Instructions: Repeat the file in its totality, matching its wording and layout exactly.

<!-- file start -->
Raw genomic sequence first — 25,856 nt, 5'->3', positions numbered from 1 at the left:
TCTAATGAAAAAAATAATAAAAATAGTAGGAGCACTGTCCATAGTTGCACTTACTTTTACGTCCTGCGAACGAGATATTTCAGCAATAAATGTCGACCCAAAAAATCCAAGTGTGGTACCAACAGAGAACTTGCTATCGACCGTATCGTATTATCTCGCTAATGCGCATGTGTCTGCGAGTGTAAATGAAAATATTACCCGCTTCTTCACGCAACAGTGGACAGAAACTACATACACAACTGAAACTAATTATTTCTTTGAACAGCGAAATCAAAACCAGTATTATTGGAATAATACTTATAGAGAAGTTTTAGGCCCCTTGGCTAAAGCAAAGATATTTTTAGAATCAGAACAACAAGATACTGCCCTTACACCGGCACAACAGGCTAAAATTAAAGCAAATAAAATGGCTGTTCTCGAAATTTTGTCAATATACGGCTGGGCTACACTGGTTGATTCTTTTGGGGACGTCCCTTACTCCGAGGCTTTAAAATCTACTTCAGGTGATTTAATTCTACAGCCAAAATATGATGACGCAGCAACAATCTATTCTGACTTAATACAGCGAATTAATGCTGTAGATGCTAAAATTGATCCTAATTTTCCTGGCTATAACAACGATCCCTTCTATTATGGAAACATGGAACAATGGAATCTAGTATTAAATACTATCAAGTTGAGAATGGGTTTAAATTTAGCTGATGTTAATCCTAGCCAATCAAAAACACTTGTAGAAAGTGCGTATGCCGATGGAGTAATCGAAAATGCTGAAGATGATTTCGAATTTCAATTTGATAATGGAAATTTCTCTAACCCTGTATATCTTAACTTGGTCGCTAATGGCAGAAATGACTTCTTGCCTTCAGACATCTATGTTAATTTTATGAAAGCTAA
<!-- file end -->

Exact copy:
Raw genomic sequence first — 25,856 nt, 5'->3', positions numbered from 1 at the left:
TCTAATGAAAAAAATAATAAAAATAGTAGGAGCACTGTCCATAGTTGCACTTACTTTTACGTCCTGCGAACGAGATATTTCAGCAATAAATGTCGACCCAAAAAATCCAAGTGTGGTACCAACAGAGAACTTGCTATCGACCGTATCGTATTATCTCGCTAATGCGCATGTGTCTGCGAGTGTAAATGAAAATATTACCCGCTTCTTCACGCAACAGTGGACAGAAACTACATACACAACTGAAACTAATTATTTCTTTGAACAGCGAAATCAAAACCAGTATTATTGGAATAATACTTATAGAGAAGTTTTAGGCCCCTTGGCTAAAGCAAAGATATTTTTAGAATCAGAACAACAAGATACTGCCCTTACACCGGCACAACAGGCTAAAATTAAAGCAAATAAAATGGCTGTTCTCGAAATTTTGTCAATATACGGCTGGGCTACACTGGTTGATTCTTTTGGGGACGTCCCTTACTCCGAGGCTTTAAAATCTACTTCAGGTGATTTAATTCTACAGCCAAAATATGATGACGCAGCAACAATCTATTCTGACTTAATACAGCGAATTAATGCTGTAGATGCTAAAATTGATCCTAATTTTCCTGGCTATAACAACGATCCCTTCTATTATGGAAACATGGAACAATGGAATCTAGTATTAAATACTATCAAGTTGAGAATGGGTTTAAATTTAGCTGATGTTAATCCTAGCCAATCAAAAACACTTGTAGAAAGTGCGTATGCCGATGGAGTAATCGAAAATGCTGAAGATGATTTCGAATTTCAATTTGATAATGGAAATTTCTCTAACCCTGTATATCTTAACTTGGTCGCTAATGGCAGAAATGACTTCTTGCCTTCAGACATCTATGTTAATTTTATGAAAGCTAA